I once heard someone compare your singing to George Jones. Not that you sound much alike, just the idea that you share that bluesy, note-bending thing, wringing all that feeling, all those syllables out of a single word. Did you feel a kinship with that aspect of his singing? And what did it take for you to be satisfied with your own singing?
I don’t know if I’m satisfied with it. I’ll say I can always improve. I can improve without change. The feel is something that is there with me, and it’s hard to explain that. The feel comes from your inner soul and heart and mind that you put into a song. … You have to really get in the song — get right in there and get a hold of that song.
Again, it’s natural for me to sing the way I sing. I never have really worked at it that much. It just fell in place. It seemed like each year something would happen and it would fall into place more and more. Now, George Jones was that type of singer. … I never followed his career close or anything, but I could relate to [his music].
You’ve threatened to make a country album for a long time. What recording of yours would you say comes closest to bridging the gap between traditional country and bluegrass?
That’s a fine line right there. I always felt I could do it, but what I do now has always worked for me. And when something works in music, you kinda just leave it alone. … I think it would be something the people would like, even the bluegrass people. And you do it as a project — not do it as a change [of genre]. The way I would do it would be so simple, so pure, so true, I believe they would take it.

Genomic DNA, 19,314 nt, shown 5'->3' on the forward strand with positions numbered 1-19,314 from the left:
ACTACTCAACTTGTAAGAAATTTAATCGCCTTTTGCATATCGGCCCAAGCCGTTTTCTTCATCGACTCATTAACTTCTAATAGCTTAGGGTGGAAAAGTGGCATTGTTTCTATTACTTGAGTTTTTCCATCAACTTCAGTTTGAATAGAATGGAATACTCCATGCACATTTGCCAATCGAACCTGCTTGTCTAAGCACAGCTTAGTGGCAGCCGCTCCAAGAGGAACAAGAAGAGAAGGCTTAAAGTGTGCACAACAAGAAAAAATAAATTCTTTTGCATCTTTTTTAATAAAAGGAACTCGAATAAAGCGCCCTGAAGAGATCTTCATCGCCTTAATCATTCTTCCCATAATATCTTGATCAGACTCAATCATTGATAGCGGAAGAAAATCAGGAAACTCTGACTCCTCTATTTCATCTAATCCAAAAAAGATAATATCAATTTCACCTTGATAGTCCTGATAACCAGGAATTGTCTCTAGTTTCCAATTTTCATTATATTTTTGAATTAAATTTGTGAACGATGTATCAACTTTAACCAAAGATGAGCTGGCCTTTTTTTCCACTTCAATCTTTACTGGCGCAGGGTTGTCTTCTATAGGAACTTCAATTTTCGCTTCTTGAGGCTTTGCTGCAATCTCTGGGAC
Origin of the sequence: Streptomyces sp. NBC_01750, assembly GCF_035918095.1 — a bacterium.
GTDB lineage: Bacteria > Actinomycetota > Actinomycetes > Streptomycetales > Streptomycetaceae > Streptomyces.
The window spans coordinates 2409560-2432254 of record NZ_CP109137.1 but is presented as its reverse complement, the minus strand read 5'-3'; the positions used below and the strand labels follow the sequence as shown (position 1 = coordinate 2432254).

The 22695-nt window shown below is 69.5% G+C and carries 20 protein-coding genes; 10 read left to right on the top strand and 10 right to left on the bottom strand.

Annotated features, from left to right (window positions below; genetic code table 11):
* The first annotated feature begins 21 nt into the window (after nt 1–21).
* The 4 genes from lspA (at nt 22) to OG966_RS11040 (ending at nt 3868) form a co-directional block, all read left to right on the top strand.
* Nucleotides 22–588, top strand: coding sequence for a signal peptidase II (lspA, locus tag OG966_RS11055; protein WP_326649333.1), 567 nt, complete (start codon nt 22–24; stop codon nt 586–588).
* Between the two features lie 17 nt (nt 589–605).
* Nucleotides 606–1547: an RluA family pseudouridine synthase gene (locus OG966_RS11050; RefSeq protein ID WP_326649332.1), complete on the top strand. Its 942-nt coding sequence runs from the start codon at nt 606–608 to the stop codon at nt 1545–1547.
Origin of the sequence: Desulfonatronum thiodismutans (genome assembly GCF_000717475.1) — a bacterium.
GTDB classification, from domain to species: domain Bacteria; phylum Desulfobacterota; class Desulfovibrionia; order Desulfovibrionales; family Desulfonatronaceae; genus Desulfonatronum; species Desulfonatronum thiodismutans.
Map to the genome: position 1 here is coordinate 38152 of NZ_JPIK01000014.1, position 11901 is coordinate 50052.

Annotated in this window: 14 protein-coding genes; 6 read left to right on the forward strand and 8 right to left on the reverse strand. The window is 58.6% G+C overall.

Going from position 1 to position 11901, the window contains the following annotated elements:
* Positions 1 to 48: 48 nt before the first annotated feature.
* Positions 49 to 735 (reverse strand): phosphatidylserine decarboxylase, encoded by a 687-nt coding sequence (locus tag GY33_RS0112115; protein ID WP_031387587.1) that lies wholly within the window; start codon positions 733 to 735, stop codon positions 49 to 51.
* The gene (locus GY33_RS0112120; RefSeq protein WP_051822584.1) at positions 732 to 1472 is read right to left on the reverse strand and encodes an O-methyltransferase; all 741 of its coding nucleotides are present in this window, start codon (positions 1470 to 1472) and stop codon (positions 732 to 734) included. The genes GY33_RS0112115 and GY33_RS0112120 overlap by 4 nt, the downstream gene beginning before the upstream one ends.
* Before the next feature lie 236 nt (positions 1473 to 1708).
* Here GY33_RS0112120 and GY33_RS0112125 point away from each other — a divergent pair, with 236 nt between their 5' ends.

There have been instances when you’ve made a song your own, then the song crossed over into country. “John Deere Tractor” would be a good example. How did the Judds get a hold of it?
We were doing the Station Inn, must have been the late ‘70s or early ‘80s. They came in that night, the Judds did, and liked that song, “John Deere Tractor.” They spoke to me about it and talked about how they’d like to record it. I said, “Well, that would be great. I hope you do.” That’s where it started at right there, where they talked to me about it.
You’ve got a live recording on this anniversary album of you and Bill Monroe singing “In the Pines” in the ‘90s. Where was that recorded?
Actually, we did that at Bean Blossom, Bill’s old [bluegrass] park there. In fact, I think that was the last year that he was there. It was in September of 1995.
Why haven’t you put it out before now?
Well, the guy that did the sound, Vic Gabany — he used to run sound at the Opry and Bean Blossom and different things — he recorded that and kept it all them years. Then he pitched it to me, the idea of doing it on the album. We went to one of the studios in Nashville and worked with it and cleaned it up a little bit. It’s really a big sound for a live recording.
Your son, Dee, has sung and played bass with you, so it’s clear that there’s a musical connection across generations in your family. But I wondered about your grandchildren. Are they into your music?
I really don’t know. It’s hard to answer that one. They like what I do, my music. But you never know. In today’s world, there are so many things that take over that age group. I couldn’t say what they really think about grandpa here.